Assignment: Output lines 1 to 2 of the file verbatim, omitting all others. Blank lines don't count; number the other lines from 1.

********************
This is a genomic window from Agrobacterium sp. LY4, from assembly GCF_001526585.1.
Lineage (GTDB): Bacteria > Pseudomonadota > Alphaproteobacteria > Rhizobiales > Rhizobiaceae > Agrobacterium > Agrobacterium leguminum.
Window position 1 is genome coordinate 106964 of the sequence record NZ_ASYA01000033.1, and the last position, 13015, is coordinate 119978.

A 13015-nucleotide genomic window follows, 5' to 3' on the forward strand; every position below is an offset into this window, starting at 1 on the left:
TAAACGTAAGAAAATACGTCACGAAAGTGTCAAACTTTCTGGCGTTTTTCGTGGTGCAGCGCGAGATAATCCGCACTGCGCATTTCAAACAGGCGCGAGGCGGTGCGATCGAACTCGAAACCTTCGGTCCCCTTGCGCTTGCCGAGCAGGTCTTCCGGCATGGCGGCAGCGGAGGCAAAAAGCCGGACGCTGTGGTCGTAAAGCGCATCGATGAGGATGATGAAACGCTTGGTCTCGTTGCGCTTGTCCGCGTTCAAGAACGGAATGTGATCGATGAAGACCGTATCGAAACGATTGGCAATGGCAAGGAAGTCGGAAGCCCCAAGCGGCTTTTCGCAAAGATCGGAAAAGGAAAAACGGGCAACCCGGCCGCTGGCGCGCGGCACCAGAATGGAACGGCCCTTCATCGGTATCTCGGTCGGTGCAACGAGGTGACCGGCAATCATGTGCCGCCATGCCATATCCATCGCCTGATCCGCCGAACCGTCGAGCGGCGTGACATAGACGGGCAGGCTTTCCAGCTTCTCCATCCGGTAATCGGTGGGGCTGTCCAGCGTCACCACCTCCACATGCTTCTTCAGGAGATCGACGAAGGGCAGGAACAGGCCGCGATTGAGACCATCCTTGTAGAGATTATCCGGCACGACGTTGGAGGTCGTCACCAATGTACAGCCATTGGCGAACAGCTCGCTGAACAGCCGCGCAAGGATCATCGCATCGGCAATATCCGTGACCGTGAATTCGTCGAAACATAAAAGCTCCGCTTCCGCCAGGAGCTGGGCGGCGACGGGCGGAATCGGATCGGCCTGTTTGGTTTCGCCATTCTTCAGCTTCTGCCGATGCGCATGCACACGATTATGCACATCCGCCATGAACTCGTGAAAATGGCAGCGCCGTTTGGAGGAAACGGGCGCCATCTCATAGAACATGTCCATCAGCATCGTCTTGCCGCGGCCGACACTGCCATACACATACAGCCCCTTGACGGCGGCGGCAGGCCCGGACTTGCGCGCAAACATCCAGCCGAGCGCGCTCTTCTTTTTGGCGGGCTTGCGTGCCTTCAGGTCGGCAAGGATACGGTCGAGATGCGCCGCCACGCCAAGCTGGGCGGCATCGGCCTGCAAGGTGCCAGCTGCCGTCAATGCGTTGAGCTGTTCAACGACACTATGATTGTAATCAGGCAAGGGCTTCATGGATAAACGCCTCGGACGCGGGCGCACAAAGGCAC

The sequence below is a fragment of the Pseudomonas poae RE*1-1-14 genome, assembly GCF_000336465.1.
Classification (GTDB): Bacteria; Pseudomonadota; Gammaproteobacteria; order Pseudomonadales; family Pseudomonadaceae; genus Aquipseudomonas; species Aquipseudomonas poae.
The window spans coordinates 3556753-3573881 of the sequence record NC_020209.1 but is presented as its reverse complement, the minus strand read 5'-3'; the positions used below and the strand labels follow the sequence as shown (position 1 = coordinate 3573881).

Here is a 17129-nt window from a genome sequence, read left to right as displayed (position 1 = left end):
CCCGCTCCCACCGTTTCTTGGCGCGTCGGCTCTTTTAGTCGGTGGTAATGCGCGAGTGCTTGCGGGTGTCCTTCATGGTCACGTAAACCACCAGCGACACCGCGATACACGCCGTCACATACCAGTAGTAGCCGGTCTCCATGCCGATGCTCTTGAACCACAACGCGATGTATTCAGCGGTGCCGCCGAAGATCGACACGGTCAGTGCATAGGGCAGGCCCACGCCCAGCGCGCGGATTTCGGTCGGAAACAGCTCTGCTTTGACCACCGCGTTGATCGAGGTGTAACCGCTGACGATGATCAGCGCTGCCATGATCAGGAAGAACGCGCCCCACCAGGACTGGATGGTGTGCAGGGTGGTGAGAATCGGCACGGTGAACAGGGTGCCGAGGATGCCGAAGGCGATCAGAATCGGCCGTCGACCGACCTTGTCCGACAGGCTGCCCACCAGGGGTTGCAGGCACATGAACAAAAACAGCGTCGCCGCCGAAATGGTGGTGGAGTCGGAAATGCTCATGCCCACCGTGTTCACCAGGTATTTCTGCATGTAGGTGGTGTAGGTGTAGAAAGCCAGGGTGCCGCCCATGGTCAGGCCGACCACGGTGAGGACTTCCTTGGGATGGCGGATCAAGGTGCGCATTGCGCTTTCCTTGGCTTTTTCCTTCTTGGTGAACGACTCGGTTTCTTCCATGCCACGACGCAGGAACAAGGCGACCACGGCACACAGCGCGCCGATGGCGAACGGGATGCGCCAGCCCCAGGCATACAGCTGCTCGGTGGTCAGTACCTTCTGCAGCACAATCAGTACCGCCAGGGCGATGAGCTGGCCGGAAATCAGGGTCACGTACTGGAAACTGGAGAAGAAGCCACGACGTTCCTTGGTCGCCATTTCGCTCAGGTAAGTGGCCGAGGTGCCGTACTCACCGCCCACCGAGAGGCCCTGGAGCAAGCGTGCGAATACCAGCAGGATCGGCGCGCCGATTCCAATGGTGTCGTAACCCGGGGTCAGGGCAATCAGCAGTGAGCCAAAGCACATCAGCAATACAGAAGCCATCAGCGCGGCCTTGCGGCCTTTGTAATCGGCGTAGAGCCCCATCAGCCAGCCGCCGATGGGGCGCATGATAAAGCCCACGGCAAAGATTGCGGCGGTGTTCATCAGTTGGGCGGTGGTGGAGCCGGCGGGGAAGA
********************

This is a genomic window from Agrobacterium sp. LY4, from assembly GCF_001526585.1.
Lineage (GTDB): Bacteria > Pseudomonadota > Alphaproteobacteria > Rhizobiales > Rhizobiaceae > Agrobacterium > Agrobacterium leguminum.